Minds of tomorrow, technology of today
Our team stepped up in its level of creativity, quality, and productivity especially with the large share of signature structures we recently created including Whitehern Historic House & Garden, Dundurn Castle, Skyway Bridge, Downtown Oakville to name a few.
We also added two highly skilled modellers who are working from home on a project by project basis. We have also strengthened the team with additional painting, weathering, and interior capabilities.
Open House: May 7 (RSVP - PLS)
Our Home and Miniature Land is having its next Open House on Saturday, May 7 and will unveil the Hamilton exhibit.
Student Success: How I made miniature truck shells for OHML with 3D printing
“I participated in the Bay Area Science Fair 2015 (BASEF) with my project, “Optimization and Construction of a 3D Printer” in which I documented the construction of my FDM* 3D printers. I started with a low-quality wooden 3D printer and, over a few years, transformed it into an all-metal 3D printer capable of producing parts of extreme accuracy and quality. At BASEF, my project won a silver medal as well as three awards: the Electrical Construction Association of Hamilton Award, the Oakville Chapter Engineering Award, and the Hamilton-East Wentworth Rotary Award”.
“During the fair, I met Jean-Louis Brenninkmeijer, Founder of Our Home & Miniature Land. Jean-Louis explained to me that he was constructing a scale model of cities in Ontario, and that he could use my help in 3D printing some miniatures. He invited me to view his work, then hired me to help his company with hard-to-find miniatures”.
“During summer vacation and on weekends, I prototyped small replicas that will later be painted and put on display. It’s one thing to 3D print for amusement or for a science fair project, but there is a deeper level of gratification involved in knowing your work is going to be appreciated by others. I am very grateful to have been given this opportunity, because 3D printing is something that I truly I love to do”.
“Jean-Louis assigned me the task of 3D printing miniature Purolator trucks, as miniatures of these trucks were not available for purchase. He provided me with a 1:24 scale model of a Purolator truck, and I digitized the design using 3D CAD software. I then printed the trucks using my 3D printer I constructed in my BASEF project. I calibrated my design, and sent samples to Jean-Louis to confirm the quality. Through trial and error and calibration, I 3D printed ten miniature Purolator trucks for exhibit”.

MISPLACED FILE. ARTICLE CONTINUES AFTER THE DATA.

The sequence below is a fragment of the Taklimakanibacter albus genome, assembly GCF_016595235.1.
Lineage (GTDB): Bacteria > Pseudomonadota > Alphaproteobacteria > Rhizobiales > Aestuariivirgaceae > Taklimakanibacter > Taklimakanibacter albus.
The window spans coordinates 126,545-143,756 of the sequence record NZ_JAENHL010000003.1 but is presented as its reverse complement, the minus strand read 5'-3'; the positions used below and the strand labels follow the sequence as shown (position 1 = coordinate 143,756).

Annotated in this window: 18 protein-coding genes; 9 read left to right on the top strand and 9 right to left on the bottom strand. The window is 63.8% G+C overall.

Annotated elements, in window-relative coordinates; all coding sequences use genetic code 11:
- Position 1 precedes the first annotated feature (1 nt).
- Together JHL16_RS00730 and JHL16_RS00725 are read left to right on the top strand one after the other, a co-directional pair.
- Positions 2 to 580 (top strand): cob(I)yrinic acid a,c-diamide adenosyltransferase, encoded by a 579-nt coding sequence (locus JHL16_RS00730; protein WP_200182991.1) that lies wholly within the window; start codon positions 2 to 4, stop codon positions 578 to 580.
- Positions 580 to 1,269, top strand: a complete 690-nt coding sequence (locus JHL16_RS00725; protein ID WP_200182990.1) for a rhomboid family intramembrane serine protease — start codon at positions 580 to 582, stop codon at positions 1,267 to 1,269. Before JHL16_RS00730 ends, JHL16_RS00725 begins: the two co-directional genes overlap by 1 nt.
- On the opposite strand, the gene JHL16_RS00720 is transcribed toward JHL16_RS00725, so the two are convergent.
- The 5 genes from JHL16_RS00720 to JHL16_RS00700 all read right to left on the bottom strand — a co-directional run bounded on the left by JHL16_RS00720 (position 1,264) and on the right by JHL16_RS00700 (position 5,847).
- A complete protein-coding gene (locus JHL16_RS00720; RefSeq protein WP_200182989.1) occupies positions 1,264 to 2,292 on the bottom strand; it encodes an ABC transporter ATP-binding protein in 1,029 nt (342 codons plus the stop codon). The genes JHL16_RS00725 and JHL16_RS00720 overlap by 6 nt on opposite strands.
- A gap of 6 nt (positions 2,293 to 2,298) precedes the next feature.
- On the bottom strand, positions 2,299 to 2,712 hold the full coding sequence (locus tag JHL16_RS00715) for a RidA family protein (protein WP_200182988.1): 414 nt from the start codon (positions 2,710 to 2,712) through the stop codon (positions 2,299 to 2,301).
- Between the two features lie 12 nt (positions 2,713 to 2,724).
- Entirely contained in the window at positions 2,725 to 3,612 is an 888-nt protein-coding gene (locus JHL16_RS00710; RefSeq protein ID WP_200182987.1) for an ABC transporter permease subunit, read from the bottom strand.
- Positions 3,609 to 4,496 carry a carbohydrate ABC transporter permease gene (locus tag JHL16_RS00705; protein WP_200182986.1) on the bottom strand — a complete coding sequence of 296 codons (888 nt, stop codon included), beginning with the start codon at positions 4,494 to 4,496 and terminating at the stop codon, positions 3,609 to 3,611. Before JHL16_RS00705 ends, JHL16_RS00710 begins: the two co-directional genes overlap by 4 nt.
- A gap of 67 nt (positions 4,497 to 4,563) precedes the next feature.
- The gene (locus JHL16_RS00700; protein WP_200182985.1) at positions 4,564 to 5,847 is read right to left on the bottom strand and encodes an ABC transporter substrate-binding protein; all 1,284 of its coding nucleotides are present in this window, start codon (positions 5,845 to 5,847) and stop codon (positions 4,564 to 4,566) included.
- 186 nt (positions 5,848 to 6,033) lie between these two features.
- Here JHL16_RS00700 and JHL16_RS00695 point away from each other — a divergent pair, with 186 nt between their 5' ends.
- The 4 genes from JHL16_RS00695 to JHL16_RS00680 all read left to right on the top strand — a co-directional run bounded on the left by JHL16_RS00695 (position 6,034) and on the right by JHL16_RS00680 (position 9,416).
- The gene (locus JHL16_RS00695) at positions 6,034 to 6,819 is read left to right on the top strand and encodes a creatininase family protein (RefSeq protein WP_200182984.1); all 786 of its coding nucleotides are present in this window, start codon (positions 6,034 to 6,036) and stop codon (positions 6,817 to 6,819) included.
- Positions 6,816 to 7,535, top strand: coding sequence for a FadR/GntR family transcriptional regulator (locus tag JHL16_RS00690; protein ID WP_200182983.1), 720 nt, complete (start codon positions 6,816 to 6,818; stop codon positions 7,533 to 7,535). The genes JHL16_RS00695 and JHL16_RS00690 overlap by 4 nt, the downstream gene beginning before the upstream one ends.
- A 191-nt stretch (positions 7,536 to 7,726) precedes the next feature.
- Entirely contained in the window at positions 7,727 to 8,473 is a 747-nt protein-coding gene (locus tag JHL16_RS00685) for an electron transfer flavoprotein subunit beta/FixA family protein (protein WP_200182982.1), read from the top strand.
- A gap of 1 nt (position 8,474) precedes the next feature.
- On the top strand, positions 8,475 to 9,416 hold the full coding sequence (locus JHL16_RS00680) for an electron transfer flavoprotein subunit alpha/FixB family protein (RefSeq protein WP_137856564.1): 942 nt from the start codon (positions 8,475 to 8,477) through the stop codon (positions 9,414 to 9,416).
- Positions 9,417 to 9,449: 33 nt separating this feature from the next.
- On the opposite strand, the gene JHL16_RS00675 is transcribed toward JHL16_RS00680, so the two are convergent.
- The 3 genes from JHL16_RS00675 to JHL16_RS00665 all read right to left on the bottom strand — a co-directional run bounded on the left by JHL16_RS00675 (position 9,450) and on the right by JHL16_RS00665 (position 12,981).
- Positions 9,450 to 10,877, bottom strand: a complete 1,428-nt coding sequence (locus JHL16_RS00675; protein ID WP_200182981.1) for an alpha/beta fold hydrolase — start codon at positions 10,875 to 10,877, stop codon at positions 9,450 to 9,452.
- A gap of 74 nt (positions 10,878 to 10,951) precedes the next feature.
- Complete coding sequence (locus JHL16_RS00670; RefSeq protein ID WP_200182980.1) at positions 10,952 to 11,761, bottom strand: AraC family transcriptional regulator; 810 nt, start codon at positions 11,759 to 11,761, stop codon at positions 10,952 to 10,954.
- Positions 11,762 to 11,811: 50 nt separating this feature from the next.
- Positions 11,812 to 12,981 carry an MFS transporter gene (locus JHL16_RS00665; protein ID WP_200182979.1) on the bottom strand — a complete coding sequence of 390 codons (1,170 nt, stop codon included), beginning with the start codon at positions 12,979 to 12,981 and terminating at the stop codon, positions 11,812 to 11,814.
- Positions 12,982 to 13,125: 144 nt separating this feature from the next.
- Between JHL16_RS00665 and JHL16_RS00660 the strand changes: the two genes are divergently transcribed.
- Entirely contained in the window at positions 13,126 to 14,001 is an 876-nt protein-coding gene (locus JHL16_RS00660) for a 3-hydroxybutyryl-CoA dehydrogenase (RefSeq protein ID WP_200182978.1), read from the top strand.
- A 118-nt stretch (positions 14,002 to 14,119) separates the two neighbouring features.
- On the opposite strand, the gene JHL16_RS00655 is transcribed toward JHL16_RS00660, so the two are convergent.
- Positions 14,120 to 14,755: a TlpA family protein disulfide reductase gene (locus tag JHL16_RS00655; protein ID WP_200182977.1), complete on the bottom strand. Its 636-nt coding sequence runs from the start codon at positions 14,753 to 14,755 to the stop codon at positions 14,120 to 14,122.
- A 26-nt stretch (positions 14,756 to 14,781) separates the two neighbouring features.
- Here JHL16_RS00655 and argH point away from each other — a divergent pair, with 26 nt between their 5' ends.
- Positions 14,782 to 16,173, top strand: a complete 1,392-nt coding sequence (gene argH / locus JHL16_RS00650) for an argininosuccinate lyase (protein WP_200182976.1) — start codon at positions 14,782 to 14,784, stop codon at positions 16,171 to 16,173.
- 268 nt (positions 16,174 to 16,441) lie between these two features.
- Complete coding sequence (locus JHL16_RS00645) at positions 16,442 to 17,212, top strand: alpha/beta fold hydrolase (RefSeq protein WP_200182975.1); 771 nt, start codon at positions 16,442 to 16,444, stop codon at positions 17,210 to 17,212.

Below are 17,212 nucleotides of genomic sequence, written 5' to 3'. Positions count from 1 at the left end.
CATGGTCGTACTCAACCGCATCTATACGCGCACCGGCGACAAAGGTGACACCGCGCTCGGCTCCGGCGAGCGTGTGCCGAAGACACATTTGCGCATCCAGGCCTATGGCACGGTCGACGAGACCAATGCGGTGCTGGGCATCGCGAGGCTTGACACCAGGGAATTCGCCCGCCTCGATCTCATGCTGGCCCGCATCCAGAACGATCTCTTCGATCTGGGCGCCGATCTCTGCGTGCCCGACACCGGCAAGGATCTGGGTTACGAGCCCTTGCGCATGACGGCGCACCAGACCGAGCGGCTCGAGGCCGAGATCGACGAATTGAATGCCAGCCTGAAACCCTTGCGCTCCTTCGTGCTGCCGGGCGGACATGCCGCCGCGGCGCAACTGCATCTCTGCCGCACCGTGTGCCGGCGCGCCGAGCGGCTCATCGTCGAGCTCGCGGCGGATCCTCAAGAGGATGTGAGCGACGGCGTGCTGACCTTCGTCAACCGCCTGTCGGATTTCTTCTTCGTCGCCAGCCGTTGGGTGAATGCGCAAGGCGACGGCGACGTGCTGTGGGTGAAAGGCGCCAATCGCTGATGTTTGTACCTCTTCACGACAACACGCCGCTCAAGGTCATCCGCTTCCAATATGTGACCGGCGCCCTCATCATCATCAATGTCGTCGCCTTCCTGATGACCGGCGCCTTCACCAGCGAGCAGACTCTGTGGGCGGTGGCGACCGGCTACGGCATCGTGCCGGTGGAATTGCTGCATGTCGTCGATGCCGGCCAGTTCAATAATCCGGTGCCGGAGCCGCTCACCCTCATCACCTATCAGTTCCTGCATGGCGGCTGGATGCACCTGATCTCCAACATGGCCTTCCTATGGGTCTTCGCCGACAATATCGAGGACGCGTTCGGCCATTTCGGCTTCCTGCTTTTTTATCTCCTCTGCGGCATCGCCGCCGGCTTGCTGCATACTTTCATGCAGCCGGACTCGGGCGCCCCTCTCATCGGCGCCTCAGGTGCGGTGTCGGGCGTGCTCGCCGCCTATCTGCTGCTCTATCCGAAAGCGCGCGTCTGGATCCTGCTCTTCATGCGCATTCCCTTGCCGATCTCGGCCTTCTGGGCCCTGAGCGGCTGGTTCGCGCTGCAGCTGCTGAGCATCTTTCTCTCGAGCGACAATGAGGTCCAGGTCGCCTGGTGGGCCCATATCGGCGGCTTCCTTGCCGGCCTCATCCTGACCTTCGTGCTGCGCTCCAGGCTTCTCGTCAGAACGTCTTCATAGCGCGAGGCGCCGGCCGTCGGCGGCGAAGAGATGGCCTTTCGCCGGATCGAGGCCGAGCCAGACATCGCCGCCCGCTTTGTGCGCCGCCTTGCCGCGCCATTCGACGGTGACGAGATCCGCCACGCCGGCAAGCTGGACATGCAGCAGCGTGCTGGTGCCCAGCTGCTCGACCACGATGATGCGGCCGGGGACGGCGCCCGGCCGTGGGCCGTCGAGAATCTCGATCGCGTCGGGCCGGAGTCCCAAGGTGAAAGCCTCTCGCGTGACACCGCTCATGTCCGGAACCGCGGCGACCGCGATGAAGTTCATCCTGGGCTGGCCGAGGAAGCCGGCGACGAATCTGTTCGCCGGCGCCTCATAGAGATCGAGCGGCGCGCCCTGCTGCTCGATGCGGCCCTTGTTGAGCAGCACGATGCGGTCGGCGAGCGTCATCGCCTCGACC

Employee Profile: Stanley Ziberna
Stanley Ziberna is an Exhibit Neurologist with Our Home and Miniature Land. That means he’s responsible for designing and integrating electronic controls, wiring and computer systems for the automatic operation of layout animations and lighting. For something of this size and complexity, it is no simple task. Stan was asked by Dave MacLean to “assist on a grand adventure” and it’s certainly been that.
He got into carpentry at a young age with his father’s business which was building stores for the likes of Bata Shoes and Birks Jewellers. As a teenager he became interested in automechanics and built Hot Rods before earning a diploma in Electronic Engineering Technology from the DeVry Institute of Technology in Toronto. But he’s been into electronics and computers since the age of 10. His hobbies include 3D modeling and printing, model radio-controlled aircraft, and puzzle/adventure video games which focus on logical and conceptual challenges.
No surprise, but Stan’s favourite book is The Hitchhiker’s Guide to the Galaxy Trilogy, while his favourite movie is Star Wars.
The Battle of York: The Birth of Toronto
The Battle of York (now Toronto) was fought on April 27, 1813 as part of the War of 1812. York was the capital of Upper Canada. An estimated 200 lives were lost by the Americans, British, Canadians, and Mississauga and Ojibway Indians. Over the next three days the invading American force plundered the town, burning Government House and the Parliament building. The following year British troops went to Washington, D.C. and burned down the White House. Of course, the White House was rebuilt and today is recognizable the world over. As for the first Parliament in what would be Canada, it was also rebuilt only to be destroyed by another fire in 1824.
In 2000 an archaeological excavation of the foundation of that original Parliament building revealed artefacts and charred remains of the floorboards from the fire set by U.S. troops in 1813. But the site was occupied by a car wash.